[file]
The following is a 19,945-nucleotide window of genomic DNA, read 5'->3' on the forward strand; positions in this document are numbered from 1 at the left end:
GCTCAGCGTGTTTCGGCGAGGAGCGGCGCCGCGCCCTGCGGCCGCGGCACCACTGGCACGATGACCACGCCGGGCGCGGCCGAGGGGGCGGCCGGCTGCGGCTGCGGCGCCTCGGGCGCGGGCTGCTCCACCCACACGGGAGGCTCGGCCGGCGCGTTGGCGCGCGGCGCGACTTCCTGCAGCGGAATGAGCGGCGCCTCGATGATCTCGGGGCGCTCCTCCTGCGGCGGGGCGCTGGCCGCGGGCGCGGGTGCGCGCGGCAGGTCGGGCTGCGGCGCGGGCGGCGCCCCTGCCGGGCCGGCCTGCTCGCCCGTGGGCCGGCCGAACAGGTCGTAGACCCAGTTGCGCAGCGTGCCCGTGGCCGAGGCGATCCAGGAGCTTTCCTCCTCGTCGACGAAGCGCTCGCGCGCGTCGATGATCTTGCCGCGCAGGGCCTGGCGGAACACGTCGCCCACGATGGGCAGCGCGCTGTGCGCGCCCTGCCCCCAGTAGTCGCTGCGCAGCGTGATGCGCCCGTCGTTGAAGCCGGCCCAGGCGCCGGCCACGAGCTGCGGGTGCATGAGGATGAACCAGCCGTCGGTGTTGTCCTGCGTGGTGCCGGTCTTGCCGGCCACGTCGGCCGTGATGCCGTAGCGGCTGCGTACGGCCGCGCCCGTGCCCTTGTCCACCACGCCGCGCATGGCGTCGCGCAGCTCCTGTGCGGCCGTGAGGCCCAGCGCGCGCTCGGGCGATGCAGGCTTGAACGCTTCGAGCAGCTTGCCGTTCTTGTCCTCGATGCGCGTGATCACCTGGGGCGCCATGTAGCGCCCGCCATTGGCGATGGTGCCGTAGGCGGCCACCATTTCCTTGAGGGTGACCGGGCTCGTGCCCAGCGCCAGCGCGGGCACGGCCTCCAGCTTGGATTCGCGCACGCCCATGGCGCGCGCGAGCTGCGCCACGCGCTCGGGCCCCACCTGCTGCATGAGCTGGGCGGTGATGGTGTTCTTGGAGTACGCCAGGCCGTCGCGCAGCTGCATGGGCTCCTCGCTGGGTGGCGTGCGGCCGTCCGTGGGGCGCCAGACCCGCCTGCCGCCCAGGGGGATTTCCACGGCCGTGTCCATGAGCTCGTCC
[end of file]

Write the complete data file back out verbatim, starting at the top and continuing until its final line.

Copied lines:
The following is a 19,945-nucleotide window of genomic DNA, read 5'->3' on the forward strand; positions in this document are numbered from 1 at the left end:
GCTCAGCGTGTTTCGGCGAGGAGCGGCGCCGCGCCCTGCGGCCGCGGCACCACTGGCACGATGACCACGCCGGGCGCGGCCGAGGGGGCGGCCGGCTGCGGCTGCGGCGCCTCGGGCGCGGGCTGCTCCACCCACACGGGAGGCTCGGCCGGCGCGTTGGCGCGCGGCGCGACTTCCTGCAGCGGAATGAGCGGCGCCTCGATGATCTCGGGGCGCTCCTCCTGCGGCGGGGCGCTGGCCGCGGGCGCGGGTGCGCGCGGCAGGTCGGGCTGCGGCGCGGGCGGCGCCCCTGCCGGGCCGGCCTGCTCGCCCGTGGGCCGGCCGAACAGGTCGTAGACCCAGTTGCGCAGCGTGCCCGTGGCCGAGGCGATCCAGGAGCTTTCCTCCTCGTCGACGAAGCGCTCGCGCGCGTCGATGATCTTGCCGCGCAGGGCCTGGCGGAACACGTCGCCCACGATGGGCAGCGCGCTGTGCGCGCCCTGCCCCCAGTAGTCGCTGCGCAGCGTGATGCGCCCGTCGTTGAAGCCGGCCCAGGCGCCGGCCACGAGCTGCGGGTGCATGAGGATGAACCAGCCGTCGGTGTTGTCCTGCGTGGTGCCGGTCTTGCCGGCCACGTCGGCCGTGATGCCGTAGCGGCTGCGTACGGCCGCGCCCGTGCCCTTGTCCACCACGCCGCGCATGGCGTCGCGCAGCTCCTGTGCGGCCGTGAGGCCCAGCGCGCGCTCGGGCGATGCAGGCTTGAACGCTTCGAGCAGCTTGCCGTTCTTGTCCTCGATGCGCGTGATCACCTGGGGCGCCATGTAGCGCCCGCCATTGGCGATGGTGCCGTAGGCGGCCACCATTTCCTTGAGGGTGACCGGGCTCGTGCCCAGCGCCAGCGCGGGCACGGCCTCCAGCTTGGATTCGCGCACGCCCATGGCGCGCGCGAGCTGCGCCACGCGCTCGGGCCCCACCTGCTGCATGAGCTGGGCGGTGATGGTGTTCTTGGAGTACGCCAGGCCGTCGCGCAGCTGCATGGGCTCCTCGCTGGGTGGCGTGCGGCCGTCCGTGGGGCGCCAGACCCGCCTGCCGCCCAGGGGGATTTCCACGGCCGTGTCCATGAGCTCGTCC